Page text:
What to Bring when Hiking a 14er

  • Dayhiking Pack: you’ll want a relatively small and lightweight dayhiking pack for peak days. Make sure the pack fits well, especially on your hips (so you don’t have all the weight in your shoulders). The size of your pack will be dependent on how many layers and how much gear you want to bring with you. 
  • Sturdy Shoes: you’ll want a sturdy hiking boots or cross-trainers. Boots with ankle support can be helpful on rocky and uneven trails that lead to peaks.
  • Layers of Clothing: make sure to completely avoid cotton! You’ll want to dress in layers because you’ll typically switch from being cold and hot during your hike, with mornings being chilly, afternoons being warm, and peaks being cold. You usually want to have a base layer short sleeve shirt or tank top, topped by a long sleeve shirt or mid-weight layer. On top of that, you can add a jacket. Always make sure you bring a rain jacket; you never know when you’ll run into one of Colorado’s torrential downpours. On your legs, you could wear nylon hiking pants with zip-off legs (with the pants turning into shorts) or wear leggings and shorts.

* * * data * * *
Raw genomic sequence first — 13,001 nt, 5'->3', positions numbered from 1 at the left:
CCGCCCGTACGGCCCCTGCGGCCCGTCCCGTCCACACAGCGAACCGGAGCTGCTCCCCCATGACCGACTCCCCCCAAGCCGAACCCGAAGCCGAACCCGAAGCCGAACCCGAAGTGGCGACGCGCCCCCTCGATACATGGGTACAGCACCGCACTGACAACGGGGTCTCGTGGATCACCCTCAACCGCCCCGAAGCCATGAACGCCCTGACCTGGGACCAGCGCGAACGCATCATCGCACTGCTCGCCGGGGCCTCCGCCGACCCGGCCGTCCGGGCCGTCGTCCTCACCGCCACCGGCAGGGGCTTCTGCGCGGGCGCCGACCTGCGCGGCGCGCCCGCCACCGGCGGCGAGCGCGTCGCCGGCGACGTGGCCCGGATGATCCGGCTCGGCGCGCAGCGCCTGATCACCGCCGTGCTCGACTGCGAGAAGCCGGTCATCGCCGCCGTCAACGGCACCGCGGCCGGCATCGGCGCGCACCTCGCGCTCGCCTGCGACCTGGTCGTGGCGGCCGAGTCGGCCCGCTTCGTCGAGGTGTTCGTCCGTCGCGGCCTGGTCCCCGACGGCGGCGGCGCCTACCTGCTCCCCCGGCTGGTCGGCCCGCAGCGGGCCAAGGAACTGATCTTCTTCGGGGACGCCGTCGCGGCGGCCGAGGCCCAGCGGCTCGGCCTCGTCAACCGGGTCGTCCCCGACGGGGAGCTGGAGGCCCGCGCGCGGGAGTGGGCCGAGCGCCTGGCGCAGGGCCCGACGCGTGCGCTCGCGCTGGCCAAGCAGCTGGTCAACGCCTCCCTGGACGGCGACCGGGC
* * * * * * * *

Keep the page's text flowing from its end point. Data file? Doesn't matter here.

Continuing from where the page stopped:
• Water: depending on how long your hike is, you should bring around 2-4 liters of water. You could bring a couple full 32 ounce water bottles or fill a bladder in a hydration pack. You could also bring iodine tablets or drops to make stream water safe for drinking. 
  • Food: pack food and snacks like granola bars, trail mix, beef jerky, gel shots or cliff bar energy blocks. Make sure the food you bring has a good balance of protein and carbohydrates. Foods with high fructose corn syrup will not digest well, and foods with a high sugar content will give you a quick rush of energy but then will make you crash.
  • Sun Protection:  at 14,000 feet, the sun is extremely strong, so make sure to grab sun block and lip balm with SPF.
  • Cell Phone: you may have to hike around a bit to reach service, but bringing a phone is important in case you need to contact help.
  • First-Aid Kit: at least one person in your group should have a first aid kit. You’ll especially want to bring mule skin or Band-Aids for blisters.
  • Sunglasses
  • Matches and/or Firestarter
  • Pocket Knife 
  • Map(s) and Compass

 

Other Good Ideas:

  • Hat to block sun
  • Warm hat and gloves (it gets cold at the peak!)
  • Hiking Poles
  • Whistle
  • Headlamp